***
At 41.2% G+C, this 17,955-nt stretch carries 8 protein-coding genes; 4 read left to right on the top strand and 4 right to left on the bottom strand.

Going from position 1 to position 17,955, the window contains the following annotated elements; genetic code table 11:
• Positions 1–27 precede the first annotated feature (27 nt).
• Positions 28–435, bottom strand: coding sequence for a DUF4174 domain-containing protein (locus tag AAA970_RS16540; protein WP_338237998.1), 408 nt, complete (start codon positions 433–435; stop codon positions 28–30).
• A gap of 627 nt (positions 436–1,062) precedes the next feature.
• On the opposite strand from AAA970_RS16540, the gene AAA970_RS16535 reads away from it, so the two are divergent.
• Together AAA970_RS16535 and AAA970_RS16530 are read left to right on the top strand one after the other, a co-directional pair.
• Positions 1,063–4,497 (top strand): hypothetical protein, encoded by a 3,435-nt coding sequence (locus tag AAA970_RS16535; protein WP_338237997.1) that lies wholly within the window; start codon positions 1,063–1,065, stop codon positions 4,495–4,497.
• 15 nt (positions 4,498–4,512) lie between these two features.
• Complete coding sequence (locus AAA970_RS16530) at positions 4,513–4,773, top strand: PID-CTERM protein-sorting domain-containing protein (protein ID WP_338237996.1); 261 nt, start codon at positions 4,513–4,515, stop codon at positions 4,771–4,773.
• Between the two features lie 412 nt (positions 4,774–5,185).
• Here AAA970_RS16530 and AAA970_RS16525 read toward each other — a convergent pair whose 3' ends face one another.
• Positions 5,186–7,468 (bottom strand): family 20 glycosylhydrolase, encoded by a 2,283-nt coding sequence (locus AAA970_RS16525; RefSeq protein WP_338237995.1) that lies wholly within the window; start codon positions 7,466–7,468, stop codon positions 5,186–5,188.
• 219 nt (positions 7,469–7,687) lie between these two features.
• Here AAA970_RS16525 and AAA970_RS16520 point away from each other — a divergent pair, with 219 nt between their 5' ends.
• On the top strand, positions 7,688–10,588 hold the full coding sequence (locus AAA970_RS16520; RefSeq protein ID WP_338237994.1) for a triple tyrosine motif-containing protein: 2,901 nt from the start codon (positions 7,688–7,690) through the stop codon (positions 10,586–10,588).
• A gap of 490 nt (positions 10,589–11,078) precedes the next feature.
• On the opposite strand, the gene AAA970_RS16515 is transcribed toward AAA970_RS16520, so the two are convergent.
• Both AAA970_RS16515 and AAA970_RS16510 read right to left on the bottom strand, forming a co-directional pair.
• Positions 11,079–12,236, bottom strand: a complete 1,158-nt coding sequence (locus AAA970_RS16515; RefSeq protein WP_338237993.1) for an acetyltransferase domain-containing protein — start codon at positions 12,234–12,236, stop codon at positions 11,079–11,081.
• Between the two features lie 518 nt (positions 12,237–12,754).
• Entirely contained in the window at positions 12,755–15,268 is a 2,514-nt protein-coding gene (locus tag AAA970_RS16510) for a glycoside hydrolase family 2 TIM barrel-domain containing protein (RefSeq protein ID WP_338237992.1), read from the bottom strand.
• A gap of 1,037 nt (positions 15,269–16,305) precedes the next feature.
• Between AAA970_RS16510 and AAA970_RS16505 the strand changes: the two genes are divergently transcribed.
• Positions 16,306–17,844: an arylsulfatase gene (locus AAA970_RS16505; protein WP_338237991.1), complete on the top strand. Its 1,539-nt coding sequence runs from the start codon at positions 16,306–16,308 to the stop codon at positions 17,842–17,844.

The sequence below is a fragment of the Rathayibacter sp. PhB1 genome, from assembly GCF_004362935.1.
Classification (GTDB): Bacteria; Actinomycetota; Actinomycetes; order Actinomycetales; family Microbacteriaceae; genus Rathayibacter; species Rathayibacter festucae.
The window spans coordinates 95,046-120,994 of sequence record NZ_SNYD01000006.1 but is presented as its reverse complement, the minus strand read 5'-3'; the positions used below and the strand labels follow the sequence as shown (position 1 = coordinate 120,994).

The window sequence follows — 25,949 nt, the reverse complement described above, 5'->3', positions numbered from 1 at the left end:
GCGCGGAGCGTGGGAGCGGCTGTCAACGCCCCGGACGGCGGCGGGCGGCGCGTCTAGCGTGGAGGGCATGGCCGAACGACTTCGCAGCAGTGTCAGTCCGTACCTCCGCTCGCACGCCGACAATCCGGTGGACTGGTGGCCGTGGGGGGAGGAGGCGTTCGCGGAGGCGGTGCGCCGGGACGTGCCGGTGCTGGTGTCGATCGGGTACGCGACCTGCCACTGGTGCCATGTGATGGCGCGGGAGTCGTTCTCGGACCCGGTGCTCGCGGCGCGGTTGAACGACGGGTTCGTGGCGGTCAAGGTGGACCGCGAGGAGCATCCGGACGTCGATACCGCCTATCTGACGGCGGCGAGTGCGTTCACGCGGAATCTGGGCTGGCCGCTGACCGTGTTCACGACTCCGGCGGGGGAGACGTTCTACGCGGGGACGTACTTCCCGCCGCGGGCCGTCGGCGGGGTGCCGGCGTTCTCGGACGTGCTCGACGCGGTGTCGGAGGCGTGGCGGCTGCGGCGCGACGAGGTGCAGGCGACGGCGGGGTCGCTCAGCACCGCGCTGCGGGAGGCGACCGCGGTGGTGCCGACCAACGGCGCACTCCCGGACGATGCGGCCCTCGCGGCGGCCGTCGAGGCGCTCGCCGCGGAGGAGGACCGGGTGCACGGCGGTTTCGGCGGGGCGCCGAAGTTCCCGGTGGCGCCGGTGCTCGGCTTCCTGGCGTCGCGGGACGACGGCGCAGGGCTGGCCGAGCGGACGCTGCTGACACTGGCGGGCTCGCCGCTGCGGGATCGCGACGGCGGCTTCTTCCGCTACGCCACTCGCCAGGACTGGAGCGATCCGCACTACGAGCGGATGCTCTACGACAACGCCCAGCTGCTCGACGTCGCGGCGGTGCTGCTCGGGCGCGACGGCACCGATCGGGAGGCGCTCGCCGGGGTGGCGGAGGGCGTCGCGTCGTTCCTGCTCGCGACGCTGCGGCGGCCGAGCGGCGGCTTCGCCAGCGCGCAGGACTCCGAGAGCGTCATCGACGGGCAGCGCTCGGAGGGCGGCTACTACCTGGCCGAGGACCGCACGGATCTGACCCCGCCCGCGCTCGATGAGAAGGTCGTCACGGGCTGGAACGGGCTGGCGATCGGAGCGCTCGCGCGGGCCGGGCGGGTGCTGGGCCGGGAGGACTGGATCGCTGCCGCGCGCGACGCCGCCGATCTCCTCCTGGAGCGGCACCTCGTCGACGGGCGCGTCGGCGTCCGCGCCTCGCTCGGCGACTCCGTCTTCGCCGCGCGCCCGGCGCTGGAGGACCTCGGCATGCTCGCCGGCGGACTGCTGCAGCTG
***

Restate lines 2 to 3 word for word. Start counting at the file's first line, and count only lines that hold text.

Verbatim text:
Going from position 1 to position 17,955, the window contains the following annotated elements; genetic code table 11:
• Positions 1–27 precede the first annotated feature (27 nt).